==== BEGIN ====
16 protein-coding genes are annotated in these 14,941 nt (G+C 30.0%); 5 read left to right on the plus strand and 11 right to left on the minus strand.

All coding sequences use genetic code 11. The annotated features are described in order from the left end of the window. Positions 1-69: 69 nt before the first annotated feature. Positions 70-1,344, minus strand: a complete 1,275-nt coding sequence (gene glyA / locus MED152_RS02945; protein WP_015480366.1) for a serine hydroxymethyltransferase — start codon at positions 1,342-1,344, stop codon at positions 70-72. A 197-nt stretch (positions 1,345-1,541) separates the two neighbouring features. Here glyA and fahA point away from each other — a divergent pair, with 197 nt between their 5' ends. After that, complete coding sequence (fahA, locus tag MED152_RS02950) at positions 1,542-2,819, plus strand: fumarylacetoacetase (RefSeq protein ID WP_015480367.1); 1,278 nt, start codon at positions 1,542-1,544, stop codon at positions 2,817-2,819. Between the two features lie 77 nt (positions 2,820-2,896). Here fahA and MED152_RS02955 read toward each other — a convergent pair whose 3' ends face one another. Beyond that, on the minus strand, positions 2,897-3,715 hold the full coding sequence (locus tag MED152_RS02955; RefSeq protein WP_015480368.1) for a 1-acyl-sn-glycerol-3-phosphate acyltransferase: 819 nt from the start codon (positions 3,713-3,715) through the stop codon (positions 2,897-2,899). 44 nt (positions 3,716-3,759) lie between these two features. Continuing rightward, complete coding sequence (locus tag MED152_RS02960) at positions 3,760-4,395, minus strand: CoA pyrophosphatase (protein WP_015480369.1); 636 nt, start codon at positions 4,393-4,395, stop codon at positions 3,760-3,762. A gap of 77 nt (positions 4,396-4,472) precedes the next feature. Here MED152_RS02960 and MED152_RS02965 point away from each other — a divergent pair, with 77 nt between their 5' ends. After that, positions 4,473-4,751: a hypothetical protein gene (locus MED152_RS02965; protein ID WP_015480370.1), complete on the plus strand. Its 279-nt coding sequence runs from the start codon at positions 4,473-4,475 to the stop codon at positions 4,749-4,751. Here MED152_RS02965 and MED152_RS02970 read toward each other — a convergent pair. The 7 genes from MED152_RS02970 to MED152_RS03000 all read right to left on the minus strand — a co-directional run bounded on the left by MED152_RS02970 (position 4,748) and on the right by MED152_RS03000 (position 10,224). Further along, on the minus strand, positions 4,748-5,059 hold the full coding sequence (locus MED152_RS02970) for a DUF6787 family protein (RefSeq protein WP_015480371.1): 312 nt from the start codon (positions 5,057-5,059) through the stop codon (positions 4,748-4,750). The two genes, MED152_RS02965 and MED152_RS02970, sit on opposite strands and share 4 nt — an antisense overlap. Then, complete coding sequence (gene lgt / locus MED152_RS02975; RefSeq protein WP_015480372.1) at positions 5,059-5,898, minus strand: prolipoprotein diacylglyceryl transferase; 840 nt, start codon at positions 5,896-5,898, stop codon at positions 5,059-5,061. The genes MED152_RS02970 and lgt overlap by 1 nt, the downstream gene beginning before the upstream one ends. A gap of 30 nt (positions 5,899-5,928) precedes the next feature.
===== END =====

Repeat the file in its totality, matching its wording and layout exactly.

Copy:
16 protein-coding genes are annotated in these 14,941 nt (G+C 30.0%); 5 read left to right on the plus strand and 11 right to left on the minus strand.

All coding sequences use genetic code 11. The annotated features are described in order from the left end of the window. Positions 1-69: 69 nt before the first annotated feature. Positions 70-1,344, minus strand: a complete 1,275-nt coding sequence (gene glyA / locus MED152_RS02945; protein WP_015480366.1) for a serine hydroxymethyltransferase — start codon at positions 1,342-1,344, stop codon at positions 70-72. A 197-nt stretch (positions 1,345-1,541) separates the two neighbouring features. Here glyA and fahA point away from each other — a divergent pair, with 197 nt between their 5' ends. After that, complete coding sequence (fahA, locus tag MED152_RS02950) at positions 1,542-2,819, plus strand: fumarylacetoacetase (RefSeq protein ID WP_015480367.1); 1,278 nt, start codon at positions 1,542-1,544, stop codon at positions 2,817-2,819. Between the two features lie 77 nt (positions 2,820-2,896). Here fahA and MED152_RS02955 read toward each other — a convergent pair whose 3' ends face one another. Beyond that, on the minus strand, positions 2,897-3,715 hold the full coding sequence (locus tag MED152_RS02955; RefSeq protein WP_015480368.1) for a 1-acyl-sn-glycerol-3-phosphate acyltransferase: 819 nt from the start codon (positions 3,713-3,715) through the stop codon (positions 2,897-2,899). 44 nt (positions 3,716-3,759) lie between these two features. Continuing rightward, complete coding sequence (locus tag MED152_RS02960) at positions 3,760-4,395, minus strand: CoA pyrophosphatase (protein WP_015480369.1); 636 nt, start codon at positions 4,393-4,395, stop codon at positions 3,760-3,762. A gap of 77 nt (positions 4,396-4,472) precedes the next feature. Here MED152_RS02960 and MED152_RS02965 point away from each other — a divergent pair, with 77 nt between their 5' ends. After that, positions 4,473-4,751: a hypothetical protein gene (locus MED152_RS02965; protein ID WP_015480370.1), complete on the plus strand. Its 279-nt coding sequence runs from the start codon at positions 4,473-4,475 to the stop codon at positions 4,749-4,751. Here MED152_RS02965 and MED152_RS02970 read toward each other — a convergent pair. The 7 genes from MED152_RS02970 to MED152_RS03000 all read right to left on the minus strand — a co-directional run bounded on the left by MED152_RS02970 (position 4,748) and on the right by MED152_RS03000 (position 10,224). Further along, on the minus strand, positions 4,748-5,059 hold the full coding sequence (locus MED152_RS02970) for a DUF6787 family protein (RefSeq protein WP_015480371.1): 312 nt from the start codon (positions 5,057-5,059) through the stop codon (positions 4,748-4,750). The two genes, MED152_RS02965 and MED152_RS02970, sit on opposite strands and share 4 nt — an antisense overlap. Then, complete coding sequence (gene lgt / locus MED152_RS02975; RefSeq protein WP_015480372.1) at positions 5,059-5,898, minus strand: prolipoprotein diacylglyceryl transferase; 840 nt, start codon at positions 5,896-5,898, stop codon at positions 5,059-5,061. The genes MED152_RS02970 and lgt overlap by 1 nt, the downstream gene beginning before the upstream one ends. A gap of 30 nt (positions 5,899-5,928) precedes the next feature.